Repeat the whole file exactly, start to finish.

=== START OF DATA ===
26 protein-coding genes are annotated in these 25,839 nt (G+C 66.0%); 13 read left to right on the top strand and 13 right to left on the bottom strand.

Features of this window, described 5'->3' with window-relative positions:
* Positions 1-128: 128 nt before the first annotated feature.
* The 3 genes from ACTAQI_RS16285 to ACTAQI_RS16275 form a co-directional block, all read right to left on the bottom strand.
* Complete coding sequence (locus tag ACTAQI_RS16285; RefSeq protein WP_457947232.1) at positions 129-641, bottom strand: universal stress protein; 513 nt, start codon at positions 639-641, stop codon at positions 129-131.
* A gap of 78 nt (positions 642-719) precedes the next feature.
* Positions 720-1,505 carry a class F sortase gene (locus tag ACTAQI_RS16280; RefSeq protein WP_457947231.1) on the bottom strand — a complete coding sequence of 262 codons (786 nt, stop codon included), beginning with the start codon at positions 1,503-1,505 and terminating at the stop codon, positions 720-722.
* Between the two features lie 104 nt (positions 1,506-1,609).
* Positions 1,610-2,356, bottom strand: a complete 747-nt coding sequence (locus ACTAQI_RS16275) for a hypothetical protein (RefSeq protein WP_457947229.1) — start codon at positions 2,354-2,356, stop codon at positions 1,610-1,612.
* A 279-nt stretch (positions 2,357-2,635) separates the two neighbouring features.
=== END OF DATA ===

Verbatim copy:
26 protein-coding genes are annotated in these 25,839 nt (G+C 66.0%); 13 read left to right on the top strand and 13 right to left on the bottom strand.

Features of this window, described 5'->3' with window-relative positions:
* Positions 1-128: 128 nt before the first annotated feature.
* The 3 genes from ACTAQI_RS16285 to ACTAQI_RS16275 form a co-directional block, all read right to left on the bottom strand.
* Complete coding sequence (locus tag ACTAQI_RS16285; RefSeq protein WP_457947232.1) at positions 129-641, bottom strand: universal stress protein; 513 nt, start codon at positions 639-641, stop codon at positions 129-131.
* A gap of 78 nt (positions 642-719) precedes the next feature.
* Positions 720-1,505 carry a class F sortase gene (locus tag ACTAQI_RS16280; RefSeq protein WP_457947231.1) on the bottom strand — a complete coding sequence of 262 codons (786 nt, stop codon included), beginning with the start codon at positions 1,503-1,505 and terminating at the stop codon, positions 720-722.
* Between the two features lie 104 nt (positions 1,506-1,609).
* Positions 1,610-2,356, bottom strand: a complete 747-nt coding sequence (locus ACTAQI_RS16275) for a hypothetical protein (RefSeq protein WP_457947229.1) — start codon at positions 2,354-2,356, stop codon at positions 1,610-1,612.
* A 279-nt stretch (positions 2,357-2,635) separates the two neighbouring features.